Stability of gait will also need to be addressed. Maximalist footwear must test significant improvements in the stabilization of the user during gait and stance.

    Mahalo,
    Dr. Steven King
    Maui Hawaii

    American Society of Testing Materials
    F13 Footwear Safety and Traction Committee Member
    E54 Homeland Security Applications and Body Armor Committee Member
    Managing Member Kingetics LLC
    Co-Principal Investigator SBIR A11-109 "Advanced Composite Insoles for the Reduction of Stress Fractures." US Department of Defense and Army Medical Research and Materials Command.
     
  37. Dr. Steven King

    Dr. Steven King Active Member

    Aloha,
    Mechanically how are these latest "super sized" foam shoes different than the MBT "super sized" foam shoes that helped push the minimalist trend in the first place?

    Mahalo,
    Steve
     
  38. Dana Roueche

    Dana Roueche Well-Known Member

    Ian's response to: Originally Posted by Andy A
    Will running shops move away from selling trainers based on foot type and gait analysis and move more towards recommending trainers based on the hardness of the intended running surface. Eg soft surface such as sand, little or no cushioning. As the surface hardens increase midsole softness and thickness.

    Running shops have been selling trail running shoes for almost 20 yrs now. Not a statement about moving away from foot type and gait analysis but certainly in line with matching a running shoe to the intended running surface.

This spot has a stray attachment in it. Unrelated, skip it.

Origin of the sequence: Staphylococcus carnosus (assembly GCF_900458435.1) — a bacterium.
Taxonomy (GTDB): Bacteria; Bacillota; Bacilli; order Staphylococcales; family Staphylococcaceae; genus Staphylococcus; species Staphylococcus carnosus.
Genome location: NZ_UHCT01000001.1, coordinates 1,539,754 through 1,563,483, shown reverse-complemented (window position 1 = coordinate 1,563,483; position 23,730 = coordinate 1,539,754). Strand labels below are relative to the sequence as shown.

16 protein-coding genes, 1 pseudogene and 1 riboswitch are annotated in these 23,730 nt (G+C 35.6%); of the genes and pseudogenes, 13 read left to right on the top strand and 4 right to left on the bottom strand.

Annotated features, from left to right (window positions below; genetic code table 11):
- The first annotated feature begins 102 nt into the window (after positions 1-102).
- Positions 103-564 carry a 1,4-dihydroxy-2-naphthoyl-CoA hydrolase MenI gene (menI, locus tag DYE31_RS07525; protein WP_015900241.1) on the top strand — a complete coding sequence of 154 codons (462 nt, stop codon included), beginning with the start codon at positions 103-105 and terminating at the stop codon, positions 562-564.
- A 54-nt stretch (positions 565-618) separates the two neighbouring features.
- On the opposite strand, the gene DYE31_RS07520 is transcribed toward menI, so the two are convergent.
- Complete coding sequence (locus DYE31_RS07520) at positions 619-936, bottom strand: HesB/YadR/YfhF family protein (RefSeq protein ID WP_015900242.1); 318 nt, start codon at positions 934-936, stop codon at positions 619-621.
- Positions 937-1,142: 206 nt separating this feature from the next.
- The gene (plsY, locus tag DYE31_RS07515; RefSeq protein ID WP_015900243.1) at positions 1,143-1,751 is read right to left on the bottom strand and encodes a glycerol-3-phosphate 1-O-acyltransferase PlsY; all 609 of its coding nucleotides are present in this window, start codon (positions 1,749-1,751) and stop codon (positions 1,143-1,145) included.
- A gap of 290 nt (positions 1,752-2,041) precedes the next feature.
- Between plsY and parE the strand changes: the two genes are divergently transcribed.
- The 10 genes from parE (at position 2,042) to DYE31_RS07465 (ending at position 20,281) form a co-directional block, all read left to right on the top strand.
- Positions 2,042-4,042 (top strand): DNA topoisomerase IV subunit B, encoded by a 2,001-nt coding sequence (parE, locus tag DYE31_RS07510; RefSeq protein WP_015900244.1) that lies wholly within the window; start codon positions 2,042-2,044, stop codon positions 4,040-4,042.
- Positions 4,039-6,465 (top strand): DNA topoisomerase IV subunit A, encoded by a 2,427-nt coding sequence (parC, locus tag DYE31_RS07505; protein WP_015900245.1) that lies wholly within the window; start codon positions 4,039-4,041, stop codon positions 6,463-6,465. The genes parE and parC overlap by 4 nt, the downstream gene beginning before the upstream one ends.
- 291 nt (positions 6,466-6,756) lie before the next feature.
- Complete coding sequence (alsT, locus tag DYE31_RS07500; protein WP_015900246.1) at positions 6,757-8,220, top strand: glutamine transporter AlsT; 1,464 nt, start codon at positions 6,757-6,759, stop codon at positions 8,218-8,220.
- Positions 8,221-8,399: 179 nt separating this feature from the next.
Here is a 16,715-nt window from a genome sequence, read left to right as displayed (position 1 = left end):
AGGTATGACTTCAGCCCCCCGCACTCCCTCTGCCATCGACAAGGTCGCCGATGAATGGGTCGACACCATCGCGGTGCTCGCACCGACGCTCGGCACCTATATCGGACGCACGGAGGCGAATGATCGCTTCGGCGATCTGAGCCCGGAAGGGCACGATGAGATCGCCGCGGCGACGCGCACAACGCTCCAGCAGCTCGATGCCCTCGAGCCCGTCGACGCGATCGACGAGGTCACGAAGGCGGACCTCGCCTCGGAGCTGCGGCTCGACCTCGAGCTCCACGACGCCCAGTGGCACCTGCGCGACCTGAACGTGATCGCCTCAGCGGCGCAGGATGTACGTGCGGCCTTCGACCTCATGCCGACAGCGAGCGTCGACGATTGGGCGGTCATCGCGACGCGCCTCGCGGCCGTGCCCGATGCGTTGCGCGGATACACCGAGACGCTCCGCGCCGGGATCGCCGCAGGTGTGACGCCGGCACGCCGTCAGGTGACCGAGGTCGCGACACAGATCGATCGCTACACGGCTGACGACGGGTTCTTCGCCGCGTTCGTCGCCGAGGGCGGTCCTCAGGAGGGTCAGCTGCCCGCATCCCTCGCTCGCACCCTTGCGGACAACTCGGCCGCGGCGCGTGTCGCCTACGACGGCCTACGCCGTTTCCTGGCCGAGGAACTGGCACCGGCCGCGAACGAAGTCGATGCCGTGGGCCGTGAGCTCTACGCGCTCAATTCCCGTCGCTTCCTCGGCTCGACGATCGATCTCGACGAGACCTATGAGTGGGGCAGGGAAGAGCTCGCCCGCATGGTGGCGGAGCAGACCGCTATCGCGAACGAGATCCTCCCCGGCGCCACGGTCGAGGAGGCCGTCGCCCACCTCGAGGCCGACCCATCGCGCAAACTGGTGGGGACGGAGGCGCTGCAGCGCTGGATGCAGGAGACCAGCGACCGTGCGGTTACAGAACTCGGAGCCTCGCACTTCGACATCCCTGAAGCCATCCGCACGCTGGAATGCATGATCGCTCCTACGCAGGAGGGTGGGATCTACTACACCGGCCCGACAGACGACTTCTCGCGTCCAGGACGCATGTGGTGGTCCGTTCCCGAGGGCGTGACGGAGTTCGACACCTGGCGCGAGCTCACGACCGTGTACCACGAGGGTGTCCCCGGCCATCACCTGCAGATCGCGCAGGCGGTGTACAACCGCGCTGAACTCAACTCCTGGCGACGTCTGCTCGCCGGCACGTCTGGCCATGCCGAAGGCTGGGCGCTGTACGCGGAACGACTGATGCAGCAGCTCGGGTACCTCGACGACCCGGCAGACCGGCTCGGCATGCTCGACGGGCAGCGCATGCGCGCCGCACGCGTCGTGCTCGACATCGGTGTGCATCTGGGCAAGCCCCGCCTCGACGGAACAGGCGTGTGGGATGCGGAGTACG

The characteristics of trail running shoes cover a broad range so they are difficult to describe with a finite set of characteristics. Initially, it was the hiking boot companies that first came out with the concept. Specifically Solomon and The North Face. They were followed by Montrail, Vasque and Merrell. After sales picked up, of course the major shoe companies jumped on the band wagon. The initial trail shoes tended to have more rugged or cleated outsoles, firmer, thinner midsoles, were stiffer, had a rubber toe bumper and put your foot closer to the ground (limit ankle sprains). The problem I always had with the early trail running shoes is they tended to be even heavier than road shoes.

    Hoka one one has both trail and road models. One of the primary reasons Hoka has been popular in the ultra running community is because one of the top ultra runners, Karl Meltzer has been anecdotaly endorsing them. Karl has been winning over 60% of the 100 mile trail runs that he enters. Ultra runners are no different than the rest of the running community with respect to looking for the magic pill that is going to turn them into an elite runner. Since Karl endorses the Hoka, they must be the reason he is winning all of those races.